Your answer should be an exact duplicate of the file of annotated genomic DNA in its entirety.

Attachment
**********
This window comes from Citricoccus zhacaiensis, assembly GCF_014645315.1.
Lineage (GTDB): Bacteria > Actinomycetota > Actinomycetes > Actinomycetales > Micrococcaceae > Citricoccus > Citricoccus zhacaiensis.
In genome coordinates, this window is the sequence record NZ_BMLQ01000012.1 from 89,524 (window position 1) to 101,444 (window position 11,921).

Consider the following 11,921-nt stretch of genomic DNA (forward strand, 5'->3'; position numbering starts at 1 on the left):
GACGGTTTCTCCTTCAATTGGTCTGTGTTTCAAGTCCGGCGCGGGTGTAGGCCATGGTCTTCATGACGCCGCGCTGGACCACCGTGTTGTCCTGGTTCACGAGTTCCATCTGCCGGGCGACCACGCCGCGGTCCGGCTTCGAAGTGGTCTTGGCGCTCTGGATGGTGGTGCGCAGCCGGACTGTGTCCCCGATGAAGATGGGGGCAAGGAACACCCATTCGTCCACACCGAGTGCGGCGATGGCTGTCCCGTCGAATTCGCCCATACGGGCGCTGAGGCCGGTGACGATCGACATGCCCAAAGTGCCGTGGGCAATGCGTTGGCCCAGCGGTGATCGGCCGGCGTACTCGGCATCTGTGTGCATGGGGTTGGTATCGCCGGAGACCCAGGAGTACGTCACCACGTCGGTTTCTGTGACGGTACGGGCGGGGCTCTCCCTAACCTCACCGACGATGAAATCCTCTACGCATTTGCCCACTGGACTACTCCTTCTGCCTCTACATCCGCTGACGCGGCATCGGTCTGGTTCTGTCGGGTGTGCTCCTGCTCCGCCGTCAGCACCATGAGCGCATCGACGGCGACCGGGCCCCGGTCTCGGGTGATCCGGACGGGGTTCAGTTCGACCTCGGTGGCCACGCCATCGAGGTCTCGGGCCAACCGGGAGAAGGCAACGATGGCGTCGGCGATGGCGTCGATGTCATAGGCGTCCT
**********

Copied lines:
This window comes from Citricoccus zhacaiensis, assembly GCF_014645315.1.
Lineage (GTDB): Bacteria > Actinomycetota > Actinomycetes > Actinomycetales > Micrococcaceae > Citricoccus > Citricoccus zhacaiensis.
In genome coordinates, this window is the sequence record NZ_BMLQ01000012.1 from 89,524 (window position 1) to 101,444 (window position 11,921).

Consider the following 11,921-nt stretch of genomic DNA (forward strand, 5'->3'; position numbering starts at 1 on the left):
GACGGTTTCTCCTTCAATTGGTCTGTGTTTCAAGTCCGGCGCGGGTGTAGGCCATGGTCTTCATGACGCCGCGCTGGACCACCGTGTTGTCCTGGTTCACGAGTTCCATCTGCCGGGCGACCACGCCGCGGTCCGGCTTCGAAGTGGTCTTGGCGCTCTGGATGGTGGTGCGCAGCCGGACTGTGTCCCCGATGAAGATGGGGGCAAGGAACACCCATTCGTCCACACCGAGTGCGGCGATGGCTGTCCCGTCGAATTCGCCCATACGGGCGCTGAGGCCGGTGACGATCGACATGCCCAAAGTGCCGTGGGCAATGCGTTGGCCCAGCGGTGATCGGCCGGCGTACTCGGCATCTGTGTGCATGGGGTTGGTATCGCCGGAGACCCAGGAGTACGTCACCACGTCGGTTTCTGTGACGGTACGGGCGGGGCTCTCCCTAACCTCACCGACGATGAAATCCTCTACGCATTTGCCCACTGGACTACTCCTTCTGCCTCTACATCCGCTGACGCGGCATCGGTCTGGTTCTGTCGGGTGTGCTCCTGCTCCGCCGTCAGCACCATGAGCGCATCGACGGCGACCGGGCCCCGGTCTCGGGTGATCCGGACGGGGTTCAGTTCGACCTCGGTGGCCACGCCATCGAGGTCTCGGGCCAACCGGGAGAAGGCAACGATGGCGTCGGCGATGGCGTCGATGTCATAGGCGTCCT